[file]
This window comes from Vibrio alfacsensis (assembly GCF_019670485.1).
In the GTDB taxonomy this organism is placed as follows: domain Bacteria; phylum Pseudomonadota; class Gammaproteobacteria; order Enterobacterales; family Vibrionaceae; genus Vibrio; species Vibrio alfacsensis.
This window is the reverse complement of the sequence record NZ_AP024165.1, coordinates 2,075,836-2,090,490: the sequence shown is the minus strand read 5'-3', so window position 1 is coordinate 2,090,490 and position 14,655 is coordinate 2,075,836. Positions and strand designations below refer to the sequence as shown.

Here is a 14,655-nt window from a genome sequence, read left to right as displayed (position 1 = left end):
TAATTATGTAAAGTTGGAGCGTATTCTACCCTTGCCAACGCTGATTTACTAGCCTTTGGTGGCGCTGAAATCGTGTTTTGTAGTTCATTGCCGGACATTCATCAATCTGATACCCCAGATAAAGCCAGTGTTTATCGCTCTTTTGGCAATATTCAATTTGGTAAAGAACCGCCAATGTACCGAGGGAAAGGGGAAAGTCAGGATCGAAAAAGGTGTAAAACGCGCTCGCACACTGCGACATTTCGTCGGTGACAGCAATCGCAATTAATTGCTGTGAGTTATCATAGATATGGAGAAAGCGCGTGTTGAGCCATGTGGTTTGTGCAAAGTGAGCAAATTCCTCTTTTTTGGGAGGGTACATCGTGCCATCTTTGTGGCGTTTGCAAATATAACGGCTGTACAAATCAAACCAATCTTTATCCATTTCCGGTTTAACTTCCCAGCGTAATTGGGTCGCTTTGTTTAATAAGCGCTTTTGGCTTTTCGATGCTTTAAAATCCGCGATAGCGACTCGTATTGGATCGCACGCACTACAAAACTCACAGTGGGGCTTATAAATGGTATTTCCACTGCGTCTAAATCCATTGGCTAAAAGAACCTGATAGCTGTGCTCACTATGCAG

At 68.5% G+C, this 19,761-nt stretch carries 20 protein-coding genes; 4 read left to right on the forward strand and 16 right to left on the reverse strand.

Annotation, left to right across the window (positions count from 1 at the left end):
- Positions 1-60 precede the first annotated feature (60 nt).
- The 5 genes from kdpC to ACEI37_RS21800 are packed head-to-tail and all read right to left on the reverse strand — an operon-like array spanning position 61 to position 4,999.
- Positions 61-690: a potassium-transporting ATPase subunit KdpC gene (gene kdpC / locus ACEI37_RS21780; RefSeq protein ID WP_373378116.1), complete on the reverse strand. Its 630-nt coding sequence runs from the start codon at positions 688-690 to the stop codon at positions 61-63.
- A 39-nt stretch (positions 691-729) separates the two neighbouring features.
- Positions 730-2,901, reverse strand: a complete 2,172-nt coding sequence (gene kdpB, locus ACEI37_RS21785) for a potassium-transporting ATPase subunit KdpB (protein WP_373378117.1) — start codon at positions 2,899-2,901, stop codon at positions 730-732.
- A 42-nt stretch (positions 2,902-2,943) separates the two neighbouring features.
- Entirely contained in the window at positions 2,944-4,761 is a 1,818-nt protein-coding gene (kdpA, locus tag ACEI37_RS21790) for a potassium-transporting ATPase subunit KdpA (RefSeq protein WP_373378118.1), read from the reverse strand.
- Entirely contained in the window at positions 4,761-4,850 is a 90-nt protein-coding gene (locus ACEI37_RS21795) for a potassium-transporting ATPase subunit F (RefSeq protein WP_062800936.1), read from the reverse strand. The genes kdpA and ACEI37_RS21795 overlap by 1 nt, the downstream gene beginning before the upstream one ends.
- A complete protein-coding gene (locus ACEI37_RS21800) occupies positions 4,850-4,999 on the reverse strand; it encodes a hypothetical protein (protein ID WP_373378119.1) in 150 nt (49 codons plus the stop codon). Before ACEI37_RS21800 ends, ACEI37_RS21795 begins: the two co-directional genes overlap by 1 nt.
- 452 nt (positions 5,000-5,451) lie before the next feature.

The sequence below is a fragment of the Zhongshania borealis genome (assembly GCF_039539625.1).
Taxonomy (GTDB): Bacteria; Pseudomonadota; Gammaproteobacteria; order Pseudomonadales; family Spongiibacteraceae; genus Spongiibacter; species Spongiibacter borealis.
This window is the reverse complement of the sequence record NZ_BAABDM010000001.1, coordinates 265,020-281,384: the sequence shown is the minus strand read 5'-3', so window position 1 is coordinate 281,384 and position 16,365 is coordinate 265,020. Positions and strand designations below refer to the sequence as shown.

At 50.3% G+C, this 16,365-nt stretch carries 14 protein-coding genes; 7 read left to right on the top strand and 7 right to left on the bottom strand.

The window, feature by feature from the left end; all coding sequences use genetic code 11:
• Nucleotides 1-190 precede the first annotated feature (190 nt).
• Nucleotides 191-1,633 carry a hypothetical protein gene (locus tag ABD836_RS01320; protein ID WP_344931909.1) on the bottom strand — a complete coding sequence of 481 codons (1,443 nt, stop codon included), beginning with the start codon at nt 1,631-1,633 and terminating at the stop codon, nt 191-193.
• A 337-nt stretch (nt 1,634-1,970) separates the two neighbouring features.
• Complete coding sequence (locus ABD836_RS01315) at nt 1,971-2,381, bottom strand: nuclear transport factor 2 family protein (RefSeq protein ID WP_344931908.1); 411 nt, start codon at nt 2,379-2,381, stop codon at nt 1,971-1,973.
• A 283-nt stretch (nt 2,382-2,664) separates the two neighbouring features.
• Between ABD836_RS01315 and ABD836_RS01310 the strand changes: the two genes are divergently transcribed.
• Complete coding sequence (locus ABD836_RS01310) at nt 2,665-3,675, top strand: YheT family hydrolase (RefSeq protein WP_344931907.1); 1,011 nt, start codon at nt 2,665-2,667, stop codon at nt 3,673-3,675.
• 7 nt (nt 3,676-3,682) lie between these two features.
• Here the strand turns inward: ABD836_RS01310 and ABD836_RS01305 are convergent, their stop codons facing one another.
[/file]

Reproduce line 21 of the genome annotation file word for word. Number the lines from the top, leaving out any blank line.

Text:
At 50.3% G+C, this 16,365-nt stretch carries 14 protein-coding genes; 7 read left to right on the top strand and 7 right to left on the bottom strand.